The main points of the protocol used in this study, which was based on the World Health Organization guidelines based on DDD, morphine. The aim of this study was to determine the pattern of administration of morphine ampoule in the emergency department of Imam Khomeini Hospital in Sari from 2013 to 2016. Results from 500 patients referring to Imam Khomeini Hospital during the years 2013-2016, who received morphine, which shows the age range of 12 to 79 years with mean and standard deviation (48.29 ± 10.37). Of all patients, 306 (61.2%) were male and 194 (38.8%) were female. The prescription order of morphine was intravenous (IV) in all patients except for 4 cases (one case in year 92, two cases of 94 years and one in 95 cases) that was intramuscular (IM). Also, in all patients, the doses prescribed by the physician were the same as the dose of the nursing staff, and in only three cases (one case of 92 years, one in 1993 and one in 95 years), the nurse's injectable dose was less than the dose prescribed by the physician. Which is consistent with the method of prescribing the drug in the study of renown and colleagues [12], which is 97.5% of patients intravenously. But in Hajti et al., [11], anti-opioid analgesia was prescribed in prescriptions of physicians in most cases as needed (PRN) and intramuscularly, and in some cases it was prescribed other than PRN, and in most cases prescriptions prescribed by the physician There is a difference in the type of antinociception used by nurses. Intramuscular administration can relieve later pain in patients [19]. In more recent studies in other countries, intravenous and pacemaker (PCA) methods have been used to relieve pain in the patient better than the traditional method of intramuscular injection [20].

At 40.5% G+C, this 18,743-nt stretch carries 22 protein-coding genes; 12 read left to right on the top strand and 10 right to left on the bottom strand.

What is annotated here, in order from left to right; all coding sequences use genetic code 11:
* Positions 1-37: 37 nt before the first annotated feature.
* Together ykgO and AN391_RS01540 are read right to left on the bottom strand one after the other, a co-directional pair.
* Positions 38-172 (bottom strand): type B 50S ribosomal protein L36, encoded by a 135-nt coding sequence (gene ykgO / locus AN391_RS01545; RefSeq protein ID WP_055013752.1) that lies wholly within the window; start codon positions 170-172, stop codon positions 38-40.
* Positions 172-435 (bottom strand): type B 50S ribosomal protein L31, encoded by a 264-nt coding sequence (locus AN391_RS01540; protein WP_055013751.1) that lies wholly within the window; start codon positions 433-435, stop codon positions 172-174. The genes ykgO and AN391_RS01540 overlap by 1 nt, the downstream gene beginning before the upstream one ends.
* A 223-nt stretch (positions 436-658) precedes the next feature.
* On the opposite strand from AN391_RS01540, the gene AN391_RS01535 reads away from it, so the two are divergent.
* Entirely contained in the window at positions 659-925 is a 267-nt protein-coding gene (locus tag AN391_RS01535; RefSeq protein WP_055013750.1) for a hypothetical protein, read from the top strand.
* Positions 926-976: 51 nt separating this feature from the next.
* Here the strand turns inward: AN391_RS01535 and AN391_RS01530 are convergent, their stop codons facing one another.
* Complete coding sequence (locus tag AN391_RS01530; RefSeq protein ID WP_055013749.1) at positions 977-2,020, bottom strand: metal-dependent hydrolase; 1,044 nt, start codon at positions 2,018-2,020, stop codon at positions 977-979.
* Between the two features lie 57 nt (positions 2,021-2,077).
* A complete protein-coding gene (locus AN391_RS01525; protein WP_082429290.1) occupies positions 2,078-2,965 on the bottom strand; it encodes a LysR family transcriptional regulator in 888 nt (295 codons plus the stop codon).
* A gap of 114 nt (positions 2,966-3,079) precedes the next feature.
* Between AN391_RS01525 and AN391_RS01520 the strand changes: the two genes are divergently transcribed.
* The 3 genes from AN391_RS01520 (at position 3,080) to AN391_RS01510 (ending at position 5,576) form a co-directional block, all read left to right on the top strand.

In the present study, there was a significant relationship between the average consumption of morphine based on DDD, gender, smoking and drug addiction. In most studies, gender has a significant relationship with injecting drug use [21, 22]. In Hajati et al., [23] Cigarette smoking is associated with an increase in overall drug use (DDD). This finding is also consistent with earlier studies that show that smokers and hospitalized patients who have been forced to stop smoking are more likely than non-smokers in the hospital to receive more opioid drugs. One of the reasons for this can be to avoid symptoms of nicotine smoking cessation syndrome such as anxiety and insomnia [24]. Of course, it should be noted that possible interference with the use of narcotic drugs, which may lead to increased liver metabolism of narcotic drugs. However, in the study of Shohrati and colleagues, no significant relationship was found between the sex of the patients and the average daily consumption of the narcotic drug; on the other hand, 200 of the patients studied had 2 patients (1%) with addiction and 17 (8.5%) patients Cigarettes, which again showed that the average amount of injectable drug was not significantly different from other patients. Of course, given that patients have been hospitalized in different parts of the hospital for a long time, this can be attributed to their access to narcotic drugs by their relatives, so the amounts obtained from the drug use in patients cannot be very reliable.